Thursday, February 07, 2008

Chad Update/Humanitarian Fallout

Pictures are courtesy under the Chad Unrest Slideshow.

02/07/08: Nate here again. It is around 1:00 AM and I just got off the phone with Reuben, Pastor Christophe Hadama and my mom. I was able to conference all of us together. My phone is able to conference in up to 5 numbers which has proved to be extremely helpful in getting news and coordination our efforts. Here's the latest:

  • Pastor Christophe has been able to use the first installment to buy bags of rice (100kg) and bread ($50 worth) for the group of people assembled at his church and those surrounding it. There are mostly children in the group. He estimates to have about 400 to 500 people in his direct care not counting those who are around the church. In total $200 of the initial $400 I sent has been spent. Some of the money has been donated to other Pastor's in the area that need to tend to their increased fold. The remaining $200 will be spent today for more food. That will get them through Thursday and part of Friday.
  • We have raised $1050 thus far in named pledges. I do have more pledges but no numbers attached as of yet so we really have more than that, I just don't know how much yet. Out the remaining $640 named pledges, I have $450 cash on hand which I am sending today. The remaining $200 is coming either by check or has not made it to Pay Pal yet.
  • Prices in Kousseri have doubled and tripled in some cases due to the high demand for resources so quickly.
  • Though water in Kousseri is becoming a problem due to the influx of people, there is a water well with a pump at Pastor Christophe's church so water is not a problem so far.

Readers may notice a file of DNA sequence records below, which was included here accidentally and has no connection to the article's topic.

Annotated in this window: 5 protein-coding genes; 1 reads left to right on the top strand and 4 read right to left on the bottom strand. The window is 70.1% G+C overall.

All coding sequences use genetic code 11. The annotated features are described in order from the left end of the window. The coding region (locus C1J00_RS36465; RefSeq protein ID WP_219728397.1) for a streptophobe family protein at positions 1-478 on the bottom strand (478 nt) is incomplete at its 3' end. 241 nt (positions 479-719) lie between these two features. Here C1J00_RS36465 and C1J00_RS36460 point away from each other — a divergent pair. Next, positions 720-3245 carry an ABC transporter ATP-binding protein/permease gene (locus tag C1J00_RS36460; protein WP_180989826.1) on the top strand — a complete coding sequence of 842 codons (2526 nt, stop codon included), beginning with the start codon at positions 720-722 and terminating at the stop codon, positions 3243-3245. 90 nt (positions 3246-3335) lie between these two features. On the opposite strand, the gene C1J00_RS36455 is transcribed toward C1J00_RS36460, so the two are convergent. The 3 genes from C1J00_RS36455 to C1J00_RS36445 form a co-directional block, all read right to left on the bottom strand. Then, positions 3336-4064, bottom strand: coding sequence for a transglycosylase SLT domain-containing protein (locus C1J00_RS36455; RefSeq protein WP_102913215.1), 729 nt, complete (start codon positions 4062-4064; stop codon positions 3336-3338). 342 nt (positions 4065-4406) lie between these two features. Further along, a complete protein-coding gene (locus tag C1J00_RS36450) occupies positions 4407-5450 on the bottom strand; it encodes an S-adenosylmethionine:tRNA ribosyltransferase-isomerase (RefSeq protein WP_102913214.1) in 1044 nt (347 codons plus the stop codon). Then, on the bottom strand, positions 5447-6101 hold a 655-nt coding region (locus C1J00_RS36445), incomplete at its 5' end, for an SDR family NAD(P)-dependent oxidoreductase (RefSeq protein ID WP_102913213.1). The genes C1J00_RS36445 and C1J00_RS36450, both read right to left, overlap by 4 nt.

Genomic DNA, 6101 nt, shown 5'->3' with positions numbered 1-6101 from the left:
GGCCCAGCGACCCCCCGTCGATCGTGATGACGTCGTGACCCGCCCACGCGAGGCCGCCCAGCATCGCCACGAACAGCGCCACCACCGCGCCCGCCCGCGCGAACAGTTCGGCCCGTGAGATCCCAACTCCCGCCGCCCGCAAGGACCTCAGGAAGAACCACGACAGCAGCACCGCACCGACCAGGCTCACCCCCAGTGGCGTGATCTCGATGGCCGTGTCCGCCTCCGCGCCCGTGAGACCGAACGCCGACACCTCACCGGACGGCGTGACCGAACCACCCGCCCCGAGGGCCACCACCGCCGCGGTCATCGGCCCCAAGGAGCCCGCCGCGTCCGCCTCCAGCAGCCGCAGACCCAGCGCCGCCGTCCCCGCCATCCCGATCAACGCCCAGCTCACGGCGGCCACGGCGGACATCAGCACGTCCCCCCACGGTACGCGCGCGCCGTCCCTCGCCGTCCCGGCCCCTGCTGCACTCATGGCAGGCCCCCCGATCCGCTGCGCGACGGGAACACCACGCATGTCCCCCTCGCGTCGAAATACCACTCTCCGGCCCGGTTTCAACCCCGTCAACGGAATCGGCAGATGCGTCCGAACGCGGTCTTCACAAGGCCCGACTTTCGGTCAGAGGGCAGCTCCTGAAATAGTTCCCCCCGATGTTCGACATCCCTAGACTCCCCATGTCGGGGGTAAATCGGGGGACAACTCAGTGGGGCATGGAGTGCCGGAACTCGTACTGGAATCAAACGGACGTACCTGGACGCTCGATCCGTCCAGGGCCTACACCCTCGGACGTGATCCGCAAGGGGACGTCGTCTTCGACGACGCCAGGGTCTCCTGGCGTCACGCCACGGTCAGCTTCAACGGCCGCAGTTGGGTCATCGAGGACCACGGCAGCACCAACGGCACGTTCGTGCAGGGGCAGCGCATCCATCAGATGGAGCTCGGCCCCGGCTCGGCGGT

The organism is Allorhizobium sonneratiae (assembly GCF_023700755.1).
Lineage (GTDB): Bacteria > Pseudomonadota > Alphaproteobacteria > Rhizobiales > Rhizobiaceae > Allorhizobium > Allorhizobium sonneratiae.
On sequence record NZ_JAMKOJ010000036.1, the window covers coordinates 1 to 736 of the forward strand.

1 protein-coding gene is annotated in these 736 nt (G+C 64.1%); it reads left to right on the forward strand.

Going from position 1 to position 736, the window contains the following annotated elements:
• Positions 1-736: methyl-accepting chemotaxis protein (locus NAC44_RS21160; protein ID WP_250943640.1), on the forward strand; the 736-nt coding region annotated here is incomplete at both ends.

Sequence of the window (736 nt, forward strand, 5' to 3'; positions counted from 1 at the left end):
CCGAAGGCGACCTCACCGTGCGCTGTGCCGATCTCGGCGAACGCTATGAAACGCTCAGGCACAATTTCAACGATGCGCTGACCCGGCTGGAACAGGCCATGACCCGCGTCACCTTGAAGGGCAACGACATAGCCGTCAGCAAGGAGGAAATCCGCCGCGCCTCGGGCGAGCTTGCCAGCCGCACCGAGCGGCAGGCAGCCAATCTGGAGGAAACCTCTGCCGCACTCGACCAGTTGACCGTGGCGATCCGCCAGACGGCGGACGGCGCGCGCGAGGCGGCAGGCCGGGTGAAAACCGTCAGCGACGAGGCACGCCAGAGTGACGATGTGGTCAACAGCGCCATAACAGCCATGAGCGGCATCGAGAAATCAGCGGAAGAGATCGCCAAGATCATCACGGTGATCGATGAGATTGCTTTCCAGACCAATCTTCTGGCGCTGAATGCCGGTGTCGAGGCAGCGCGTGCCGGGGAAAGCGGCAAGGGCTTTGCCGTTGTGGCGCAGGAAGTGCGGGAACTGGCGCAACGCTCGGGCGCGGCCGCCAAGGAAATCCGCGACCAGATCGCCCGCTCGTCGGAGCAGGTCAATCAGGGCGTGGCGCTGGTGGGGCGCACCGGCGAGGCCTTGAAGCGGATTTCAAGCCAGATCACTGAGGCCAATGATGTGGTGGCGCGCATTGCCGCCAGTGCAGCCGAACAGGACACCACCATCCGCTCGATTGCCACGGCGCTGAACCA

• Since the situation in Kousseri is not the best, understatement I know, there are people (don't really know how many) heading back to N'djamena to try and put the pieces of their lives back together. I have been listening to French radio and resident's in N'djamena who have money are having a very difficult time buying food and supplies. Many remain in Kousseri.
  • Reuben has stated that he will hang around Kousseri for a few more days or at least until my dad gets there and figure out what to do then. He is currently the point man for Exxon Mobile in Kousseri to aid Chadian employees and their families with salary payments and other benefits. Reuben has been taking first hand accounts of the situation as well as the food distribution but is not able to send them to me at the moment. As soon as I get my hands on them, I will post them. It is a testament to all of your prayers and support.
  • We are still waiting to hear word from my dad. He should be in Paris shortly and then on his way to Cameroon.
  • The political situation in Chad is what it is. I say that because there are so many articles and opinion pieces that to try and sum them up would be very difficult to do. I would encourage you to go to Google and search "N'djamena" or "Republic of Chad" in the news section for more info. For Chadian specific website, the ones I follow daily are:,, The last two are in French, so my apologies to those who won't find them very useful.

I just want to say that I have a new respect for humanitarian workers. I can't imagine what a tough job it is to get logistics straight, communicate effectively, estimate number of people and track people movement. I ask Reuben to give me an estimate and he says "A whole bunch like what you see on TV." Not to make fun but that is how difficult numbers are right now. We are doing our best to keep track of everything we are doing so we can send out a more detailed report sometime in the future.

I'm an Information Technology Project Manager in the commercial nuclear power field and this is by far the toughest assignment I have ever had thrust upon me but nothing has given me such joy and purpose even though it is an ugly situation.

Finally, I just want to say how amazed and humbled Sarah and I are at the response from our friends and those we don't even know but who know our parents or someone in Chad. You have been a much needed support through prayer and donations. We can't begin to express our gratitude to you. Even as the United Nations High Commission of Refugee's is begining it's important work of restabilizing the area, you have been part of a grass roots movement to feed people in the darkest moments. Technology has been an incredible resource during this surprise conflict but your response, by the Grace of God is what truely made the difference.
Thanks again for your thoughts and prayers. We will be in touch.

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